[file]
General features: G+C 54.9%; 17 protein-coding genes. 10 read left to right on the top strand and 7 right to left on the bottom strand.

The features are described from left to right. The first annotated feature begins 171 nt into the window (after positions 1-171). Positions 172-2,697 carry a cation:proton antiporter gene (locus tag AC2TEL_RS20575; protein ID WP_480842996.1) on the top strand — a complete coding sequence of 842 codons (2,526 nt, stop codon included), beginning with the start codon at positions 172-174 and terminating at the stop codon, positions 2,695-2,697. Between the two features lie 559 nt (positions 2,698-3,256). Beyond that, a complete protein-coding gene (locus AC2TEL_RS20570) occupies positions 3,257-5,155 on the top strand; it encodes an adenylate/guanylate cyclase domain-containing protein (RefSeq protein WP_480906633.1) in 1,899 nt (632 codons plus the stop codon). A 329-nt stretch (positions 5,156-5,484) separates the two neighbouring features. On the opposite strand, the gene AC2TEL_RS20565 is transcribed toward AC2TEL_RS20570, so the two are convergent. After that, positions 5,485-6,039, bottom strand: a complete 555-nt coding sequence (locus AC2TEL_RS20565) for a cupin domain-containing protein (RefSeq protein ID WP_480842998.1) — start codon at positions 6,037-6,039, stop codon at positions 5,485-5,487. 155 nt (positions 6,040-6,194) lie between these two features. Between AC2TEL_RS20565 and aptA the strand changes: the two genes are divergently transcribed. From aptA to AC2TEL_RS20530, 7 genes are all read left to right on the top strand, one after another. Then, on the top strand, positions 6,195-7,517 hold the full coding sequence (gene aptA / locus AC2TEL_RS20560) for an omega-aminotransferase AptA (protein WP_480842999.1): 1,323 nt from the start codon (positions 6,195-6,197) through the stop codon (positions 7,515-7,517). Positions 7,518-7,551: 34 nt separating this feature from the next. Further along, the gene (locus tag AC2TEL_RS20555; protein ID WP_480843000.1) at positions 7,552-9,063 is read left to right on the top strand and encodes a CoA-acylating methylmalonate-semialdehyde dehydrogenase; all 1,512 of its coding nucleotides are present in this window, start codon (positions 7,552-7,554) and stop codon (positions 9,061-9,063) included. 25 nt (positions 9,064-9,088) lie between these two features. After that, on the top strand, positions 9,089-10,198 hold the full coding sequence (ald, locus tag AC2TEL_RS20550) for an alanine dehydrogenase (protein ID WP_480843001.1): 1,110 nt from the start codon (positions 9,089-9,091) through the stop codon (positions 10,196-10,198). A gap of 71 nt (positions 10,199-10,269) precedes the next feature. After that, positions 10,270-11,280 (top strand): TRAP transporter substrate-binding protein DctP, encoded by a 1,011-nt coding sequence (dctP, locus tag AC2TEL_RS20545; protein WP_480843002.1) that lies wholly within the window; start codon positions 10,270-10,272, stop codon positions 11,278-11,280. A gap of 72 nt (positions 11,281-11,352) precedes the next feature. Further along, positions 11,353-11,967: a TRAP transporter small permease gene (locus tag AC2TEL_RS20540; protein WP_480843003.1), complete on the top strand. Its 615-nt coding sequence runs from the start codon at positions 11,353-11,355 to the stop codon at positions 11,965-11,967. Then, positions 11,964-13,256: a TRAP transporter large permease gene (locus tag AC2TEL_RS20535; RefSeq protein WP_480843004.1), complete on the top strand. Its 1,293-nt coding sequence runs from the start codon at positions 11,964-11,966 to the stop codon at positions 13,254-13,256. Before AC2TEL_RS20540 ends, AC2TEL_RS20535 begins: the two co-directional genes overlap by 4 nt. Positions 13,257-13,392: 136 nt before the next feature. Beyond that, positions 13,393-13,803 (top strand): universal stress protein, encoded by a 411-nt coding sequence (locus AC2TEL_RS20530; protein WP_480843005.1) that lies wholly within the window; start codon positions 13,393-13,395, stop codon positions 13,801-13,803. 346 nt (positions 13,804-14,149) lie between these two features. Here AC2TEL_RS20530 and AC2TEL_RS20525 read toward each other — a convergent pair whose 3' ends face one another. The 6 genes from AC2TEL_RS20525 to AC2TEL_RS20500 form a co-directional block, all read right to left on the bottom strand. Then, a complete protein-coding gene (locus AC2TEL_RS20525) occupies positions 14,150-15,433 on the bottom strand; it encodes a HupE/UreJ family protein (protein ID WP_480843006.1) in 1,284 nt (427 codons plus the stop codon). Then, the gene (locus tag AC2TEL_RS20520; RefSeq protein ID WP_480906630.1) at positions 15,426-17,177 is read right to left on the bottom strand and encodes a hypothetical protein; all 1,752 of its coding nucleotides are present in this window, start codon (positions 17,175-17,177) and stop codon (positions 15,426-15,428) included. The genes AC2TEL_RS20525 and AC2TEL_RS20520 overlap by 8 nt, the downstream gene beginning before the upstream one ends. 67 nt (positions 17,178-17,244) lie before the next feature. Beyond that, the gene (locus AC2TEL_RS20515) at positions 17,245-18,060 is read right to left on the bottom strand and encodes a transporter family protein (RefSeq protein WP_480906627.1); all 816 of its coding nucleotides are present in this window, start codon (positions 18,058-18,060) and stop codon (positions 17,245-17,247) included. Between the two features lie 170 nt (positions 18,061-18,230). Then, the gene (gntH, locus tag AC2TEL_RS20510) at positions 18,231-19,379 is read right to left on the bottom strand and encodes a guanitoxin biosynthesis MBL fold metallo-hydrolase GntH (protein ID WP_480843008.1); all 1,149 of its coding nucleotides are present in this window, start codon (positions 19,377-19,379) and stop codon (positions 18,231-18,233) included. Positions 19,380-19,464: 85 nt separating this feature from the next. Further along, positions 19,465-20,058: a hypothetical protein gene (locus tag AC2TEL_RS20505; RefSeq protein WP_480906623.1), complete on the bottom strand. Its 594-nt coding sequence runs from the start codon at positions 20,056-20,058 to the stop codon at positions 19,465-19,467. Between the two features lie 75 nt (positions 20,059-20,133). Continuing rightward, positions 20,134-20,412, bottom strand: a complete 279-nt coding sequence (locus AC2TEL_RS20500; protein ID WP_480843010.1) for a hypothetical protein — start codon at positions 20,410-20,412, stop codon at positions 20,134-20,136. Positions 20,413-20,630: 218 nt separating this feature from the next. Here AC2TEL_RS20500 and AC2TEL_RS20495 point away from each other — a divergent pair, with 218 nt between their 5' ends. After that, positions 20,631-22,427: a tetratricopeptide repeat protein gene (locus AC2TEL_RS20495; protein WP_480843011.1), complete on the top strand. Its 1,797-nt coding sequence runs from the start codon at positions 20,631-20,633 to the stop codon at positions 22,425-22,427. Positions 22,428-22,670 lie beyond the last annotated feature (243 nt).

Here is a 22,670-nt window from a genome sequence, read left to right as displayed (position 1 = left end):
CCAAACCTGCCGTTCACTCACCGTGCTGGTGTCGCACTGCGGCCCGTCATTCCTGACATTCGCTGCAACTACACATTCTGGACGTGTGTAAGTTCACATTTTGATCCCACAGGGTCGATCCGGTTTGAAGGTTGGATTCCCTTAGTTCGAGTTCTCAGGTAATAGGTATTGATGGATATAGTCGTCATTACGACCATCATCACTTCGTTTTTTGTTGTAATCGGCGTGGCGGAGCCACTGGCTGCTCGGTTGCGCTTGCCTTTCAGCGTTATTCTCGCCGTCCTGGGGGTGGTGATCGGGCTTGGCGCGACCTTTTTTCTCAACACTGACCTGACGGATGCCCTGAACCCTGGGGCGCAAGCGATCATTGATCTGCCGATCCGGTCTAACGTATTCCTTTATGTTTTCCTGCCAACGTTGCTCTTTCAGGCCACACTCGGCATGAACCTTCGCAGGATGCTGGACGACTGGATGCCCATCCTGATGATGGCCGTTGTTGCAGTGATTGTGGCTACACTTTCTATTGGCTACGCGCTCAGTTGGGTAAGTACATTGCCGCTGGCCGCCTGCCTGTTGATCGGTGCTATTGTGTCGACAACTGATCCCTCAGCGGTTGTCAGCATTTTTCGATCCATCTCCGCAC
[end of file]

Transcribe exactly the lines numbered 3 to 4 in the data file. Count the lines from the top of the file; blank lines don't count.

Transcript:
Here is a 22,670-nt window from a genome sequence, read left to right as displayed (position 1 = left end):
CCAAACCTGCCGTTCACTCACCGTGCTGGTGTCGCACTGCGGCCCGTCATTCCTGACATTCGCTGCAACTACACATTCTGGACGTGTGTAAGTTCACATTTTGATCCCACAGGGTCGATCCGGTTTGAAGGTTGGATTCCCTTAGTTCGAGTTCTCAGGTAATAGGTATTGATGGATATAGTCGTCATTACGACCATCATCACTTCGTTTTTTGTTGTAATCGGCGTGGCGGAGCCACTGGCTGCTCGGTTGCGCTTGCCTTTCAGCGTTATTCTCGCCGTCCTGGGGGTGGTGATCGGGCTTGGCGCGACCTTTTTTCTCAACACTGACCTGACGGATGCCCTGAACCCTGGGGCGCAAGCGATCATTGATCTGCCGATCCGGTCTAACGTATTCCTTTATGTTTTCCTGCCAACGTTGCTCTTTCAGGCCACACTCGGCATGAACCTTCGCAGGATGCTGGACGACTGGATGCCCATCCTGATGATGGCCGTTGTTGCAGTGATTGTGGCTACACTTTCTATTGGCTACGCGCTCAGTTGGGTAAGTACATTGCCGCTGGCCGCCTGCCTGTTGATCGGTGCTATTGTGTCGACAACTGATCCCTCAGCGGTTGTCAGCATTTTTCGATCCATCTCCGCAC